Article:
Virtual activism is what’s on offer in Sergei Loznitsa´s Maidan. The documentary follows the protests in Kiev that ensued after Ukraine’s ex-president Viktor Yanukovych rejected a deal to improve EU ties. There is almost no narrative, no single protagonist and the voice comes exclusively from the minimalistic direction.
This isn’t to say it's lazy film-making, on the contrary, the film feels more alive because it places you within the scenes. We are put amongst the scores of people filling out Independence Square (Maidan Nezalezhnosti), with the volunteers as they prepare soup and warm drinks for the protesters and scarily there when the protests turn ugly.
The strength of the film lies in its focus on the people. The idea that change can only happen when people work together is articulated by the number of scenes that consider the unconsidered.
Hordes of greying citizens remove their fur-lined hats to sing the national anthem and gatherings of protesters camp out together, their hot breath visible against the icy air, are punctuations of daily life. Public speakers rally for high-spirits and a sense of nationalism but even they are kept anonymous to the viewer, respectful of the notion that this is a movement of many.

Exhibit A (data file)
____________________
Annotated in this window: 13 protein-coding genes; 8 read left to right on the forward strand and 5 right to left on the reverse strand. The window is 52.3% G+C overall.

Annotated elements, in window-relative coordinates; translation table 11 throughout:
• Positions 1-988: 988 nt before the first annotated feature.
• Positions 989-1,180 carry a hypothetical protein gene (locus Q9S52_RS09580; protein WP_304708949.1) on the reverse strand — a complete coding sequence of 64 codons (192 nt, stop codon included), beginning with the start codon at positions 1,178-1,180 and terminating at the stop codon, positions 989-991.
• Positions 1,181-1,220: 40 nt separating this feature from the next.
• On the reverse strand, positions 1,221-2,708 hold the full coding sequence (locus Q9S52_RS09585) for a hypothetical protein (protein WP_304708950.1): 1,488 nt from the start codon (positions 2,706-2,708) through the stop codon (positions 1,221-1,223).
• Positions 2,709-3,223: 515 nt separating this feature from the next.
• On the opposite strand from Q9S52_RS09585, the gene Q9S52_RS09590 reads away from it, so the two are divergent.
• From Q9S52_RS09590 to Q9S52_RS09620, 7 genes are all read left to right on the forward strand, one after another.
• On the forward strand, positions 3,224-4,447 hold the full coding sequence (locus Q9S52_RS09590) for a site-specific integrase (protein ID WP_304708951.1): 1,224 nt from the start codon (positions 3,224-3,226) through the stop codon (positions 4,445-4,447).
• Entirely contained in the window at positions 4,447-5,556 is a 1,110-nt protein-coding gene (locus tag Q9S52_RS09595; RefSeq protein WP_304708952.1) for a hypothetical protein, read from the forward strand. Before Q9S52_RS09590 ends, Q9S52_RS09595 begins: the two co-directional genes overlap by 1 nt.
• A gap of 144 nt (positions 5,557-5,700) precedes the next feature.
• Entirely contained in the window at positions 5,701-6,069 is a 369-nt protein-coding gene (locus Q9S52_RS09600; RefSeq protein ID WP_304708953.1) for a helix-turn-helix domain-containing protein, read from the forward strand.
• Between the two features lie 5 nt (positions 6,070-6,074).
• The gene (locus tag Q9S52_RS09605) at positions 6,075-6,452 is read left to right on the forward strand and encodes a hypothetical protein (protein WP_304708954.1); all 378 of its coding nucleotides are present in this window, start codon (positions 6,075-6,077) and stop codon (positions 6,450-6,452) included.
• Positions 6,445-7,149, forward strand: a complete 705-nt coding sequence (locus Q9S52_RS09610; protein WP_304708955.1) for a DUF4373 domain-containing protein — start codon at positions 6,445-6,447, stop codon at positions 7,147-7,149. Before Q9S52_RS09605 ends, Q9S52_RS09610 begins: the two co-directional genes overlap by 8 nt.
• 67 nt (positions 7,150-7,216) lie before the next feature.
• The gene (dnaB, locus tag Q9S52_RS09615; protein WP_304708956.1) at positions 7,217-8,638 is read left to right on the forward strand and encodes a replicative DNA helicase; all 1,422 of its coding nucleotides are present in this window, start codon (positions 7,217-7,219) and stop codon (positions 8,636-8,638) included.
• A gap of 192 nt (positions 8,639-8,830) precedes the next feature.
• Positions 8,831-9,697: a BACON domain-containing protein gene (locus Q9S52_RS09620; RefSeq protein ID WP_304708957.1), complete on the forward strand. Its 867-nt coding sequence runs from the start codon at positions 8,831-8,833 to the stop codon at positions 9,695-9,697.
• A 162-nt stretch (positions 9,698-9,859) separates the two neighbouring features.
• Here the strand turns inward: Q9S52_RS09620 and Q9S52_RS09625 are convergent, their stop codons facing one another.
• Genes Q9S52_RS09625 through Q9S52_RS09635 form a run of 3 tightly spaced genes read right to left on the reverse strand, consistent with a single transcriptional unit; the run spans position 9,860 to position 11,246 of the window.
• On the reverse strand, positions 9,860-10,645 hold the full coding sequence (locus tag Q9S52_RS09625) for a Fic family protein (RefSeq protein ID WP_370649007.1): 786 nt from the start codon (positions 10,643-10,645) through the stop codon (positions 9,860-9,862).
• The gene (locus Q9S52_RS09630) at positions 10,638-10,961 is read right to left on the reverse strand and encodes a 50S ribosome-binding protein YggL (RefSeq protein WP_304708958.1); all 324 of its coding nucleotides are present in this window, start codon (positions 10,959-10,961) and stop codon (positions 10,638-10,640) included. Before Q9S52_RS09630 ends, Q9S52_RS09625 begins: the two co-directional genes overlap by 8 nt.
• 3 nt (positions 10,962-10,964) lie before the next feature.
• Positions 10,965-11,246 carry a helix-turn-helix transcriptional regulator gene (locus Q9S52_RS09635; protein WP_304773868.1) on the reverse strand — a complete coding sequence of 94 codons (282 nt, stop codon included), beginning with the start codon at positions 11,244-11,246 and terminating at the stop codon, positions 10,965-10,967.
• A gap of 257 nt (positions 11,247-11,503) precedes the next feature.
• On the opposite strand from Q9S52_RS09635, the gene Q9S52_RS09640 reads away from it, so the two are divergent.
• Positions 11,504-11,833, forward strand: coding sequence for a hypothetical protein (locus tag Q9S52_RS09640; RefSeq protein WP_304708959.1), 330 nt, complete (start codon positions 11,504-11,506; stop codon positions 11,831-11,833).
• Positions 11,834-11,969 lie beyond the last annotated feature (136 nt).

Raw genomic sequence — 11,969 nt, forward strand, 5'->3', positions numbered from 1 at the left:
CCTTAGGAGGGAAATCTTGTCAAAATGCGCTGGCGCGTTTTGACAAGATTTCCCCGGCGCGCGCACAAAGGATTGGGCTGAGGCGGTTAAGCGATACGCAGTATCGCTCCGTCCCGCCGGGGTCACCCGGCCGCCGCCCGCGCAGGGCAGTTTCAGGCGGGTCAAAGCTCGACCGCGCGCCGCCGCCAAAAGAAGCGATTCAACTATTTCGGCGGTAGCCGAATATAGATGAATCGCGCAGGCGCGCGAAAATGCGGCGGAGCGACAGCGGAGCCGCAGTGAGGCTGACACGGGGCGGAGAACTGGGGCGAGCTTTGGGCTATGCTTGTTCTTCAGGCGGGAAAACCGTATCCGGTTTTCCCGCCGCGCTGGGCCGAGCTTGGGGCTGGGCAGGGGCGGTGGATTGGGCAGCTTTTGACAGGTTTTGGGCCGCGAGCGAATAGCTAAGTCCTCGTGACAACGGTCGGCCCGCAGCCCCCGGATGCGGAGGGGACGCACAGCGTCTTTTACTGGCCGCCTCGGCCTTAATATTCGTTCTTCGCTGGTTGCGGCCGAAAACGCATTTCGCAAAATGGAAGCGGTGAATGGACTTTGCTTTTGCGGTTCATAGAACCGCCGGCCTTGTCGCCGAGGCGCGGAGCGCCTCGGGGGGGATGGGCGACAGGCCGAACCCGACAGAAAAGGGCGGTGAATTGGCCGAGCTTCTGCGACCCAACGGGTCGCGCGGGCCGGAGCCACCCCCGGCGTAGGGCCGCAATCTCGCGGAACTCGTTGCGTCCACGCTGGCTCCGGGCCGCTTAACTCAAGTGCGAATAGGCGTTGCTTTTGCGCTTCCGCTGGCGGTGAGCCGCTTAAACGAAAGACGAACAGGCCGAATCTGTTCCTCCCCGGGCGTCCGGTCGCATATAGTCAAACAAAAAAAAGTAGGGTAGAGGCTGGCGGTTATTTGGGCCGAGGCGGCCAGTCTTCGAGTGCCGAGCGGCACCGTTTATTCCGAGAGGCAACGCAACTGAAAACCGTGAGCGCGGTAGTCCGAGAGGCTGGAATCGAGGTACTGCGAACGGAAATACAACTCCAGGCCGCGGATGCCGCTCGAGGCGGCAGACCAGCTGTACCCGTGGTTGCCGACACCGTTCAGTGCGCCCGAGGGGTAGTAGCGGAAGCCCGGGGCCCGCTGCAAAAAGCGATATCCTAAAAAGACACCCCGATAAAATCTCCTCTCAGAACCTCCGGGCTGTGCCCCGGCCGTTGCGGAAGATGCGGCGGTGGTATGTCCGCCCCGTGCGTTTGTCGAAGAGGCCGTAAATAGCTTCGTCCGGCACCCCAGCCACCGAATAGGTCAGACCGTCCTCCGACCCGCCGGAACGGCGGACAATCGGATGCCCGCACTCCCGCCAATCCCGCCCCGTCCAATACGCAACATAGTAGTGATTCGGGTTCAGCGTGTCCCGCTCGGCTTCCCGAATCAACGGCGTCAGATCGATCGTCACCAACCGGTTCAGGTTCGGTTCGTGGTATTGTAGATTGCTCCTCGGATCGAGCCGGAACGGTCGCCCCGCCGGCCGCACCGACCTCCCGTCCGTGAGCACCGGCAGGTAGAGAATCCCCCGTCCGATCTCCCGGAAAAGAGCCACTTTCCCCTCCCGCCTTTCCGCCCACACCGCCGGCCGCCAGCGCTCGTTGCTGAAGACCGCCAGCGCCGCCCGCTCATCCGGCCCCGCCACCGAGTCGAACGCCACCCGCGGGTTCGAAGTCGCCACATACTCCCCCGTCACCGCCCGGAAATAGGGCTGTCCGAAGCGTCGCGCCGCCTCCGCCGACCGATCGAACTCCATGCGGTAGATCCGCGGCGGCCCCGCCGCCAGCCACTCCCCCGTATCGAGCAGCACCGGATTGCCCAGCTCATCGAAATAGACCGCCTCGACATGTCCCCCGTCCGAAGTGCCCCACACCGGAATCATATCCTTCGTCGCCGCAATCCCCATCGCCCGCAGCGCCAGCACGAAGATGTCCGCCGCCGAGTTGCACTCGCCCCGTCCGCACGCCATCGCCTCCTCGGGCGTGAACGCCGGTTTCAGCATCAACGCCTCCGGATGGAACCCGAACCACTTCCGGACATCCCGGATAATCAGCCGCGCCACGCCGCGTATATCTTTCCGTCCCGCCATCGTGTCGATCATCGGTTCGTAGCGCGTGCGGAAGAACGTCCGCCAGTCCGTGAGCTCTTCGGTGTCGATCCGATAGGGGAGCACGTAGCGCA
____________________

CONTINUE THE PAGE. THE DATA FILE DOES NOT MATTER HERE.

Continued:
There has obviously been some sort of a trade-off between storytelling and direction. Whilst cameramen Serhiy Stefan Stetsenko and Mykhailo Yelchev’s fixed shots have captured the protests beautifully, their subtlety may put off those wanting more direction.
This is less about politics and more about anthropology. To understand what it was like over the course of these events is given priority over who, why and what. Most impacting is how recent this all was (December 2013 – February 2014) and the reality that the Maidan protests are just a prologue of what’s to come.
Loznitsa’s passion spills onto the screen just as it did in previous works like My Joy (2010) and In the Fog (2012). It’s never more evident than when anti-protesting legislation is passed and the clashes that lead to the death of over one hundred people, kick in. At one point the former-steady-camera veers wildly off as the crew get too close to the violence.
At a safer vantage point we see smoke rising from the carnage. The movie ebbs out with the protesters chanting “Glory to the heroes!” in defiant yet sombre tones. Maidan is purposeful cinema. Its simplicity aids in creating a fresh and absorbing documentary.
Maidan is released in UK cinemas on February 20th
For more information on the film and screening venues check out the official website
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